One of the most important supporters is former Chief Justice Joseph R. Weisberger, who is highly regarded by lawyers and judges and still participates in cases after having retiring in 2001 (see "Weisberger’s view"). Weisberger says the Supreme Court followed the law and its own precedents in taking over the case from Superior Court, and then ruling that McKenna should not have been allowed to bring the case. "I personally have every confidence in the Supreme Court as presently constituted," Weisberger says. "I think that they have performed and will continue to perform their duties as they see it in a very conscientious and lawful way."
Steven E. Snow, a lawyer for nearly 30 years, says the court was on solid ground in several key elements of its decision, and says criticism of the court is inevitable, given the nature of the case. "The fact is that it is their job to apply the law," Snow says. "And looking at it from my point of view — and I don’t have a political axe to grind in this fight — I think the bottom line is that they did the right thing."
Similarly, John M. Roney, a one-time state senator and former Rhode Island Bar Association president who is now the Senate’s parliamentarian, endorsed all of the high court’s actions. Roney says the court was right on the legal aspects, and correct also in how it handled the case, moving quickly to bring a halt to the uncertainties raised by McKenna’s challenge.
"We’ve lost two chief justices in the last 25 years," Roney says, referring to Thomas F. Fay and the late Joseph A. Bevilacqua, who resigned in the face of probes into their conduct in office. "The court needs stability. The judiciary needs stability. And this case lingering on, I think, would have had a destabilizing effect." Roney also thinks McKenna has been "calculating and insulting" in his references to Williams, "giving statements to the press about, you know, calling the chief justice ‘Frank’ or ‘Mr. Williams,’ and treating, I thought, this whole thing with an extraordinarily flip manner."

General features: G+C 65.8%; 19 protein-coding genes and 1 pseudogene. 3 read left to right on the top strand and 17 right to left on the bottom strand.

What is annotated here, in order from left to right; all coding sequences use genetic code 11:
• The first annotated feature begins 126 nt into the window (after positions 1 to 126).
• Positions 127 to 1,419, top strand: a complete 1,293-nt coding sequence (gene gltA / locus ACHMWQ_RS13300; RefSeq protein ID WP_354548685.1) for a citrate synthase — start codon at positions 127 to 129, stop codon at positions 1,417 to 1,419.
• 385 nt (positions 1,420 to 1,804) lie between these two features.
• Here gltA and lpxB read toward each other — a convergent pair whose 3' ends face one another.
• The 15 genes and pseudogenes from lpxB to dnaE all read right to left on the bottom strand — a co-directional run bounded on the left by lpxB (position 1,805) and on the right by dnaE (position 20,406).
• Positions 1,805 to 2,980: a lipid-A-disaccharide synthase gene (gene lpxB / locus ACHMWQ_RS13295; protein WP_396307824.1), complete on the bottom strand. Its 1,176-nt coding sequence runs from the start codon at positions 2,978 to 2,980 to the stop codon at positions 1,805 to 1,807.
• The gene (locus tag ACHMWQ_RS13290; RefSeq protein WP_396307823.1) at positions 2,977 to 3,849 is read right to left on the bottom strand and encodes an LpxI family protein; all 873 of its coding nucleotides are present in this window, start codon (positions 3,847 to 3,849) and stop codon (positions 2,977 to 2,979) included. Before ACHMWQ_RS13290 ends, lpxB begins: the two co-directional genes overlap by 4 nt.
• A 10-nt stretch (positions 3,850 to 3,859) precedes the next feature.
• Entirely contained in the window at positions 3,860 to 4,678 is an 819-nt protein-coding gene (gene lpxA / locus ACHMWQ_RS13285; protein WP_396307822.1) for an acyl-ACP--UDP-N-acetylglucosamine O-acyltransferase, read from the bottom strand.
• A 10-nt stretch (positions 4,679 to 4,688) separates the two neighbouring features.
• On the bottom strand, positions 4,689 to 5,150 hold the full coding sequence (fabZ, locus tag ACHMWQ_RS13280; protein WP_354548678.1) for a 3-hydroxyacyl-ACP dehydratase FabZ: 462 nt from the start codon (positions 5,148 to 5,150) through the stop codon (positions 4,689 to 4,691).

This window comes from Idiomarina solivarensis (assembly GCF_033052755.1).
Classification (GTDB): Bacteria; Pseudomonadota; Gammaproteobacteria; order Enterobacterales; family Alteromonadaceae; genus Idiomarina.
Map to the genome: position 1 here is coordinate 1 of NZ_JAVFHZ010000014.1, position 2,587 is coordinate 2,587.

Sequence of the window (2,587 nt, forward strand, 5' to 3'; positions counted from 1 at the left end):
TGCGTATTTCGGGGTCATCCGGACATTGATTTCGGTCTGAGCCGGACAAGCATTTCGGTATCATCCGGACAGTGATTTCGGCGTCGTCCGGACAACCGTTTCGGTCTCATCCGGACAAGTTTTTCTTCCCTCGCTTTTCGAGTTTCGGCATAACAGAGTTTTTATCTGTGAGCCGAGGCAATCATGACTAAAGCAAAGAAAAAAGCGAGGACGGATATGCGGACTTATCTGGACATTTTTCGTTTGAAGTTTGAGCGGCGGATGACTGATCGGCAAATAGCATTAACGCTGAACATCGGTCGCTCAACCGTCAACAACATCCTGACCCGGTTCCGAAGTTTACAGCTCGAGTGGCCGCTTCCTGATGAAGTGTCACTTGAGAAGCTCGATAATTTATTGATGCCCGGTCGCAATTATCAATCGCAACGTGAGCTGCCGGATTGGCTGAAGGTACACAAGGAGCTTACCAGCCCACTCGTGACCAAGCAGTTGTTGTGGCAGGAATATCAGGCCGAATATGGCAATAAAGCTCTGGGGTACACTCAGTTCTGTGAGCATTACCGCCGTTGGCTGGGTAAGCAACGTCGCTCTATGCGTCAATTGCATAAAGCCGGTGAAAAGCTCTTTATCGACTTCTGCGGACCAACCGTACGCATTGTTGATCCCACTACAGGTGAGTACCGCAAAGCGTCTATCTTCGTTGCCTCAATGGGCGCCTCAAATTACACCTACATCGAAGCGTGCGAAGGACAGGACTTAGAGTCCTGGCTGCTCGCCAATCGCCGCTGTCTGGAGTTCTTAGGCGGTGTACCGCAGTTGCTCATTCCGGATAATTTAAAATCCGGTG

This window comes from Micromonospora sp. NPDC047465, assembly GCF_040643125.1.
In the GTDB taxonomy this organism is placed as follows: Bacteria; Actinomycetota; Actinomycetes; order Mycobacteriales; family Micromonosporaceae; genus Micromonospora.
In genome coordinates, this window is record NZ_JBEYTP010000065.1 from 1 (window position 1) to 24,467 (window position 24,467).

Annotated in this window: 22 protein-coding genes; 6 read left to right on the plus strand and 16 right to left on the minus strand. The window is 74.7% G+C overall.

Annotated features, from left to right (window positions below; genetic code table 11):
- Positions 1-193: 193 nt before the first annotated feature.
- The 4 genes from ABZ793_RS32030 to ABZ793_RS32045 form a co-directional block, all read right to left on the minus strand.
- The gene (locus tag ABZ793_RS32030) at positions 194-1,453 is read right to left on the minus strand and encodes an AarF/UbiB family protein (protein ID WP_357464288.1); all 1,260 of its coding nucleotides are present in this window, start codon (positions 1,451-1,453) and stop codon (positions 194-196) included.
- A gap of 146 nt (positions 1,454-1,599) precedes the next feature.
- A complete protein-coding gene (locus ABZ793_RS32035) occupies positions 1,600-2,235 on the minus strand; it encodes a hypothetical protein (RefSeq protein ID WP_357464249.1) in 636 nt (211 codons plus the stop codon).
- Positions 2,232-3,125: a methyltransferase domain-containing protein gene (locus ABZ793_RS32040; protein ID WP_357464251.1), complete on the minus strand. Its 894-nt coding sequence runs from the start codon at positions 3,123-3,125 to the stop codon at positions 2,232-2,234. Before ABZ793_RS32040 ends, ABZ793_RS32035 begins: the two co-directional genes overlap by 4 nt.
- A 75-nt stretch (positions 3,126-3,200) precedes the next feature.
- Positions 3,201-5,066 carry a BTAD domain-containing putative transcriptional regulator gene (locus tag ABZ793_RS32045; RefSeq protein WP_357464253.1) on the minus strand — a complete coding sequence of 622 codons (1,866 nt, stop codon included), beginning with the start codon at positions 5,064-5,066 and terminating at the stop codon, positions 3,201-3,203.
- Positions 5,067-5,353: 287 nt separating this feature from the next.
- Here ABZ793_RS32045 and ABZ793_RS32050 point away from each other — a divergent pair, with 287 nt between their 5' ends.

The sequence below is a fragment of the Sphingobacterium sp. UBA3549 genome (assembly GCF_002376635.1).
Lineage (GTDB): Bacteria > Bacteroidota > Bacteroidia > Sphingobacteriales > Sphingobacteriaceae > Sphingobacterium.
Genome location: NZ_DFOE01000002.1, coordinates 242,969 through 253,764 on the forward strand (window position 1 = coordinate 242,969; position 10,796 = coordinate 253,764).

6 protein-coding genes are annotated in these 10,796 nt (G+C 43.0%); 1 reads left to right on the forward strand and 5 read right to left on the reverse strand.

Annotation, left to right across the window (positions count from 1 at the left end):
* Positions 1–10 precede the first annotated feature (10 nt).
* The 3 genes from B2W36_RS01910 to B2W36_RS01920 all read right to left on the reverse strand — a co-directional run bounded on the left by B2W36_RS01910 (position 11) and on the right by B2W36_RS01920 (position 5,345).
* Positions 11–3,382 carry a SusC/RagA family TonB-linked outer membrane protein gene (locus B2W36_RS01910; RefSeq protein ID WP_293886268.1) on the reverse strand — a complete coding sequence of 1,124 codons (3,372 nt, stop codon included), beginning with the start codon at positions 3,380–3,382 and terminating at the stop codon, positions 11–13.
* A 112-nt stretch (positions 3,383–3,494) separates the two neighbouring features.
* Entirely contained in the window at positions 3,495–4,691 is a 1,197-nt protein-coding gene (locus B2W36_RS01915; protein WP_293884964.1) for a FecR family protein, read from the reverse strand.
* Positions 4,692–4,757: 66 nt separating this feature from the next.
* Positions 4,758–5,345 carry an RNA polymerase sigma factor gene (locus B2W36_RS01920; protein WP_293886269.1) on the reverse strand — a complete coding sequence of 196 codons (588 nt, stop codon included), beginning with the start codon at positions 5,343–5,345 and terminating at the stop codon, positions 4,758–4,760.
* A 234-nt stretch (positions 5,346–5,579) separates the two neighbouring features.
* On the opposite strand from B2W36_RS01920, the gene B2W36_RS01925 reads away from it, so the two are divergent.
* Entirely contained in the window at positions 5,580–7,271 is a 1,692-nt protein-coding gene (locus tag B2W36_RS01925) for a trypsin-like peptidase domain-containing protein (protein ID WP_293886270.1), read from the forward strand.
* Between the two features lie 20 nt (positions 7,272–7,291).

Flanders’s criticism of Chief Justice Williams, and Roney’s comments about McKenna underscore the unusual personal tone of the case.
The court’s own spokeswoman, Dyana Koelsch, saying the justices would not comment except through her, rebuked Flanders for commenting on the case, saying he would have had the option to dissent had he stayed on the court. "It is disappointing to the court that a former justice, without presiding over the case, reading the briefs, hearing oral arguments, or participating in deliberations, would provide an opinion on the matter," Koelsch says.
McKenna and Attorney General Patrick C. Lynch, whose office defended Williams, threw some elbows, filing papers about McKenna’s attempt to get a new hearing. McKenna accused the court of including "naked and empty fabrications" in its ruling, a portion of which he said was "self-serving." Lynch and Assistant Attorney General James R. Lee chided McKenna for writing a memorandum that was "inappropriate and insulting."
"Simply put," they said, McKenna "was wrong from the outset and he cannot accept that."
As if to signal halt to the slugfest, the court on June 16 rejected McKenna’s call for a new hearing with a terse order that contained not one word of comment.page 1 page 2 page 3
Issue Date: June 24 - 30, 2005